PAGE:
- Education and Science
Music Education In Schools: Why We Need It
School budgets are an embattled subject, with hard academics often winning out against the arts. The basics are important and often cut to the bone in embattled budgets. So why, in this difficult economy should we pump scarce dollars into the performing arts in our schools. As it turns out, music education is vital to learning and academic success.
If you want children to attain academic excellence, or to thrive socially and psychologically, or if you want children to learn to enjoy beauty, you will provide them with a musical education. Music is linked to success in all of these areas.
For those concerned with the necessity of justifying the expense within the academic arena, statistics clearly show that a musical education results in higher math and reading scores on standardized tests at the elementary school level. Of note, a 2003 study examining the relationship between higher test scores and general academic achievement, found that inner city schools whose populace could not afford to pay for music lessons benefited academically by the inclusion of formal musical training in the school curriculum.  Those that can least afford it may actually benefit the most.
Other studies cited in this treatise reiterated the importance of musical education to academic achievement. High school seniors who had participated in instrumental music programs from sixth through 12th grades scored significantly higher on standardized tests of language arts and math than their counterparts who had participated in non-music extra-curricular activities or who had not participated in extra-curricular activities.
In particular, the relationship between reading and music can be profound at the elementary school level. A recent study showed that first grade students who received one or two years of Kodaly musical training had higher reading scores than students in control groups who did not. The positive correlation between reading and music continued in a study focusing on students between ages six and eight categorized as slow learners who received music instruction and who had significantly higher reading readiness scores than students who received no music instruction.
Reading and writing are fundamental skills. Words are full of rhythmic integrity in their structural use of phonemes, and in their cadences. They provide the rich canvas of meaning from which we seek to better understand ourselves and the world around us. Music provides a framework from which to understand the rhythm and richness of the languages which surround us.
The activity of integrating pitch and rhythm seems to encompass utilization of both brain hemispheres. In general the left hemisphere tends to be more sensitive to pitch and melody processing and the right, to temporal or rhythmic processing. This utilization of both hemispheres appears to be critical in the developing brains of children. In a separate study children who were given musical instruction scored higher on all four indices of the Wechsler Intelligence Scale for Children, a standard tool for measuring IQ levels in children, than did children who were given no musical instruction.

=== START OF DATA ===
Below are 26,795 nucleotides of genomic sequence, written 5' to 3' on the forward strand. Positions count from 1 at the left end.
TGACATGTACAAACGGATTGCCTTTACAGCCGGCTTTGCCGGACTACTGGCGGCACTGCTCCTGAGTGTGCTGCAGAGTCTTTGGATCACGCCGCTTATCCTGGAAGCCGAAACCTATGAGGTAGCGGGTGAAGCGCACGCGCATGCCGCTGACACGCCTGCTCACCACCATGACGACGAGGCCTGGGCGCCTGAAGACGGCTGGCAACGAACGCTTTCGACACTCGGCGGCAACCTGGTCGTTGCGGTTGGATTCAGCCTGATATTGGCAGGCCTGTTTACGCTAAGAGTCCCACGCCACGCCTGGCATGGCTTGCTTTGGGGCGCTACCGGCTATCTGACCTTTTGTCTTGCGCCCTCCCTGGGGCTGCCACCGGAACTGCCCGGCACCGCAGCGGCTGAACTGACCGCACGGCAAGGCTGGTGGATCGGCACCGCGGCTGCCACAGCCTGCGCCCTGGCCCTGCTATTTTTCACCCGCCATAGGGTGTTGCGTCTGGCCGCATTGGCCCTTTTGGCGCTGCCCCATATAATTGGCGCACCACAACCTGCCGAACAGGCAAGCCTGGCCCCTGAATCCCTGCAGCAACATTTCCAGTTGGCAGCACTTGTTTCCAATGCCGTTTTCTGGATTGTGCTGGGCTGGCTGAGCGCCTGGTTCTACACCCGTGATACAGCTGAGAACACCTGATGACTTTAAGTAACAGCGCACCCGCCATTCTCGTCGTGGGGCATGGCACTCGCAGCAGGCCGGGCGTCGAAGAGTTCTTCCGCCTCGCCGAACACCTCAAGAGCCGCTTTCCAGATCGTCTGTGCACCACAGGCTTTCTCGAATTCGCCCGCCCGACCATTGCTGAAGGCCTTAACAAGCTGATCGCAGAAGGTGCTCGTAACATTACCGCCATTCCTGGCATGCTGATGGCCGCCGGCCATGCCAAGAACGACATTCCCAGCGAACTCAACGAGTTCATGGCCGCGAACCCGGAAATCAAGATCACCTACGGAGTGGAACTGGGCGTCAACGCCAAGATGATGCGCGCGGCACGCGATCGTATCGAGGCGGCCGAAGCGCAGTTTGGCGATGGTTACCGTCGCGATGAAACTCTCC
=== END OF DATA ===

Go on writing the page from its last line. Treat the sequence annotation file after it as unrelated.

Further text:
Of great interest is a study by Ruggeri in 2003, who sought to describe the experience of adult amateur musicians as they pursued their passion of playing chamber music. These musicians reported the ability to express their identity in a type of non-verbal conversation, producing pleasurable sound and engaging their faculties in a state of deep concentration, resulting in an aesthetic response. This conscious experience of enjoyment was accompanied by a less conscious learning process involving perceptual, emotional, intuitive and kinesthetic development and pattern comprehension as well as a sense of deep fulfillment derived from sustained attention. Are these not qualities that we would like to see made present in children’s education? They are if we are preparing children who will have the ability to think deeply, solve problems readily and work together toward common goals as adults.
Moving beyond the standardized test to the education of the whole child; providing our children with the tools to survive and thrive in their adult lives; instilling a sense of community and working together toward common goals – music is the common denominator, in addition to providing enhanced academic skills.
Finally, music is a universal language which transcends the limitations of words. It is a vehicle to deep emotional wealth. For example, when we hear musical pieces in a “major” key, we perceive those pieces to be filled with happiness and joy. Conversely, those pieces in “minor” keys are perceived as sad or contemplative. Music and vocal nuance: tone, pitch and rhythm, all give emotional meaning to words. Music is integrally linked to emotion and emotional intelligence is linked to success in life.
 Donald A Hodges, Debra S. O’Connell, University of North Carolina, The Impact of Music Education On Academic Achievement. http://www.uncg.edu/mus/SoundsOfLearning/AcdemicAchi evement.pdf
 David J. Teachout, University of North Carolina, The Impact of Music Education On A Child’s Growth and Development.http://www.uncg.edu/mus/SoundsOfLearning/GrowthDevel opment.pdf
copyright/all rights reserved Audrey Howitt 2015